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As soon as employers started equipping employees with email accounts and a list of company email addresses, things started getting complicated. You can punish employees for many email attack campaigns—as long as you first make sure the content doesn’t qualify as concerted or protected activity.
OSHA standards require that employees be able to open an exit route door from inside at all times, without keys, tools or special knowledge. Last month OSHA slapped a supermarket with more than $62,000 in fines for locking all five exit doors during the night shift.
Failing to effectively communicate with your employees isn’t just bad for business. It also can create legal trouble. Here are five of the most common errors that land employers in court. As you’ll see, communication lies at the heart of all of them.
A court hearing is scheduled for Dec. 19 on two business-backed lawsuits challenging the legality of the National Labor Relations Board's new requirement that U.S. employers display a new workplace poster describing employees’ union rights.
The IRS’ new Voluntary Classification Settlement Program is designed to encourage employers to voluntarily reclassify workers as employees if they aren’t legitimate independent contractors. Your incentive to come clean: none of the usual misclassification fines and penalties.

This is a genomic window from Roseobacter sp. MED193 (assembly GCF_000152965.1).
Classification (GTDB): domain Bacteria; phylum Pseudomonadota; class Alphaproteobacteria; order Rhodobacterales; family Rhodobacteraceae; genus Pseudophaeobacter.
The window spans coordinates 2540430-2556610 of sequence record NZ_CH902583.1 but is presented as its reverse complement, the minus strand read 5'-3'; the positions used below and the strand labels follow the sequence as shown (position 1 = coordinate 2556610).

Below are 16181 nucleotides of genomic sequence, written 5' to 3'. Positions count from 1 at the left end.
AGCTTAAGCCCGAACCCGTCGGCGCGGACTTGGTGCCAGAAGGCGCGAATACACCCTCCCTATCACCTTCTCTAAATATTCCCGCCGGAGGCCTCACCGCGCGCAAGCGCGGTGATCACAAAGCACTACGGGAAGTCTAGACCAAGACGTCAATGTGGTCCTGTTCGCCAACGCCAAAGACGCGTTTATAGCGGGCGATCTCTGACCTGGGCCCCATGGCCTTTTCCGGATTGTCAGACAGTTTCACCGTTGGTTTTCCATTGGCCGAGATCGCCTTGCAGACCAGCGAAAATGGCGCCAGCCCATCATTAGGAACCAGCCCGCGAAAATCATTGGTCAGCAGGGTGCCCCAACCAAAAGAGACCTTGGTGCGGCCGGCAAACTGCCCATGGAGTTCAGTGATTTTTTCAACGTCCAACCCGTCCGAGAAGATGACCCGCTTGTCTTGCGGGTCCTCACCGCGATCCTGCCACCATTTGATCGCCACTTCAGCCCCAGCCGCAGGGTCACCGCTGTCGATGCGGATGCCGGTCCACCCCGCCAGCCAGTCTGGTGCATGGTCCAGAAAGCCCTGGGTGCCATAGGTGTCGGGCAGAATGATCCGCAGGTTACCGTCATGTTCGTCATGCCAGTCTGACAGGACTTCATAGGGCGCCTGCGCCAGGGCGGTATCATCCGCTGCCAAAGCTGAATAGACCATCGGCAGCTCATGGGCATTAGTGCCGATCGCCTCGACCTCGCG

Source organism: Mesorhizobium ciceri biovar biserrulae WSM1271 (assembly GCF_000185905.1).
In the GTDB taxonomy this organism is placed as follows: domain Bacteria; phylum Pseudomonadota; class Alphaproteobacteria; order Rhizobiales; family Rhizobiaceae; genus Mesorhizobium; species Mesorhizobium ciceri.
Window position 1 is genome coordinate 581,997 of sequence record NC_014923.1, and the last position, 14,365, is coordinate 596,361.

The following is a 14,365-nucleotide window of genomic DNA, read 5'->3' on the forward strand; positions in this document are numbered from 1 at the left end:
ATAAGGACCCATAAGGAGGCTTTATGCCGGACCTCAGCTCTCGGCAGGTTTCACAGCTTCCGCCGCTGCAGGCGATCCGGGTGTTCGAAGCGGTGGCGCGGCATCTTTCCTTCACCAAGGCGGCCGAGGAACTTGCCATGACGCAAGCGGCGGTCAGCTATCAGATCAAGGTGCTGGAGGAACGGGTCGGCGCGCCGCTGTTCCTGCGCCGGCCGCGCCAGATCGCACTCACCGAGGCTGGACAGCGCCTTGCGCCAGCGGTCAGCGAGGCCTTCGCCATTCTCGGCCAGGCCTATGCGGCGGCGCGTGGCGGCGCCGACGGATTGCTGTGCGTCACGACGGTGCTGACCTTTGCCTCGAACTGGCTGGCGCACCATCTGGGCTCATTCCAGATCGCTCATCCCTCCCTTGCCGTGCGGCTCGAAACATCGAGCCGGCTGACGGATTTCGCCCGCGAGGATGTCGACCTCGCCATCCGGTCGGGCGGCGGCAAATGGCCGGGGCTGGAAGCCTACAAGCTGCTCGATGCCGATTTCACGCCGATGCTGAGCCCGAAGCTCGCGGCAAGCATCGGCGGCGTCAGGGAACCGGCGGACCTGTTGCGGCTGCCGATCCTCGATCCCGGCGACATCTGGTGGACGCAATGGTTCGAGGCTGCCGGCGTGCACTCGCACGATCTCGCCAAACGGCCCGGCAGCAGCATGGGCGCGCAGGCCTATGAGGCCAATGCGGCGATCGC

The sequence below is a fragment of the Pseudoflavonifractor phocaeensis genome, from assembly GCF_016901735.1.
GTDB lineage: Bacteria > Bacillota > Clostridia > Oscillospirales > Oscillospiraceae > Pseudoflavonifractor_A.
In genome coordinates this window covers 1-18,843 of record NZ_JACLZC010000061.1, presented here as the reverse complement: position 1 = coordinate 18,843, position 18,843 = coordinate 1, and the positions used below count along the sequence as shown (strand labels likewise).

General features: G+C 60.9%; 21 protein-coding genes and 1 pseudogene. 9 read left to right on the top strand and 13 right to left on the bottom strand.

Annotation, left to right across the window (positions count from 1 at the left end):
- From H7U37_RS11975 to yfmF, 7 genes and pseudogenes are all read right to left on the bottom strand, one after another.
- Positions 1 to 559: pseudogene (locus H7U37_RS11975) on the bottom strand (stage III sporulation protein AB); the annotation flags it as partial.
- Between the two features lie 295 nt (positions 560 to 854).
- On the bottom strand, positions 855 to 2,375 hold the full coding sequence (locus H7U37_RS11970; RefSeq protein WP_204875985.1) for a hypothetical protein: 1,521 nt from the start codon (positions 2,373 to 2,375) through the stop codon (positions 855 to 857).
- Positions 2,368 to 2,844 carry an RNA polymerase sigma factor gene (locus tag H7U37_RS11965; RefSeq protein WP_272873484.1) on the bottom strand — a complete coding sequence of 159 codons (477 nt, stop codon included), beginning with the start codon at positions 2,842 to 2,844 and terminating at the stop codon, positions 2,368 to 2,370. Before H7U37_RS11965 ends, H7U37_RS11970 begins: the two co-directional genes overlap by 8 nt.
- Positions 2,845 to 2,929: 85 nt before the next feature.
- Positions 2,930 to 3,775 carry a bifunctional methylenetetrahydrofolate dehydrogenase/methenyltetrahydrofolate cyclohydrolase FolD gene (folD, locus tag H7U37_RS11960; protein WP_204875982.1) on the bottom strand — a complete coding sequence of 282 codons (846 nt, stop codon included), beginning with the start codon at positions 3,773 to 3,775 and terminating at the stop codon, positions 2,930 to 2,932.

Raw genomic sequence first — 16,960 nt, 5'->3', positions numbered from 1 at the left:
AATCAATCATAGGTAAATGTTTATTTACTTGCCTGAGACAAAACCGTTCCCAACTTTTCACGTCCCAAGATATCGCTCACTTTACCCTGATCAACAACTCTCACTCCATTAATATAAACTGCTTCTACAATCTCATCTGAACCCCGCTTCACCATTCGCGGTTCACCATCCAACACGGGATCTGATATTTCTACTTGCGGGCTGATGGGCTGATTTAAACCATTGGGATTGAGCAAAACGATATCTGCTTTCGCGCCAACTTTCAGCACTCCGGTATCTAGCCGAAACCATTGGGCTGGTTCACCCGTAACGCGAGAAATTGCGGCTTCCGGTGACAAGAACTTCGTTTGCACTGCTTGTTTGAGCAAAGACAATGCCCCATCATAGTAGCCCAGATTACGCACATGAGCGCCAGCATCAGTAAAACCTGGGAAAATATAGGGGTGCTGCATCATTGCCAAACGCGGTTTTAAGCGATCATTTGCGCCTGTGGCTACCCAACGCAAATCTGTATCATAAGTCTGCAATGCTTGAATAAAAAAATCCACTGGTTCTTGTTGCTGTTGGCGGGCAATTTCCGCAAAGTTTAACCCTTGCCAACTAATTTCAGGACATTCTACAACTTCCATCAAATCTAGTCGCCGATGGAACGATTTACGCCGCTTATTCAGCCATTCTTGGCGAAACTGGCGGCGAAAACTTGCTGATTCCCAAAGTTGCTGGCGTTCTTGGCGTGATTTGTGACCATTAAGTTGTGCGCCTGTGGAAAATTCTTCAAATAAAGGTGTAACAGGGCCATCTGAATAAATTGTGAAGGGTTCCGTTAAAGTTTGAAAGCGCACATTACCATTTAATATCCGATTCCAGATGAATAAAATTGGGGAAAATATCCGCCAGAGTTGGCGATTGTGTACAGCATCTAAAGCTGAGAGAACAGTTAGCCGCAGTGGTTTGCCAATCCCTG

The end of U.S. military combat operations in Iraq means that more "citizen soldiers" will be returning to the civilian workforce. That makes it critical for HR professionals to understand USERRA, the federal law that protects the employment rights of military reservists and National Guard troops. Here's a primer.
Employment-at-will says that unless an employee is hired for a specific term, either the employer or employee can end the employment relationship at any time, for any reason, or no reason at all. But employers have the added burden of ensuring that: no terminations are based on a protected activity or a biased choice ...
The federal labor law can be a trap for the unwary—even for nonunion employers. Even if your employees don’t belong to a union, the National Labor Relations Act applies to you. Example: A nonunionized employer now has to pay $900,000 to two fired employees to settle charges that it violated the NLRA. To avoid similar trouble, you must understand this law!
Constructive discharge occurs when employees claim that their working conditions were so intolerable that they were forced to quit. Employers must stay within federal labor laws so they don't contribute to factors that trigger constructive discharge claims, and don't heighten the risk of employee lawsuits.
Employers must be careful of not only what they say, but what they do, so as not to trigger employee defamation lawsuits. Issues surrounding defamation claims include offering negative references, definitions of qualified and conditional privilege, and steps that can lower defamation culpability.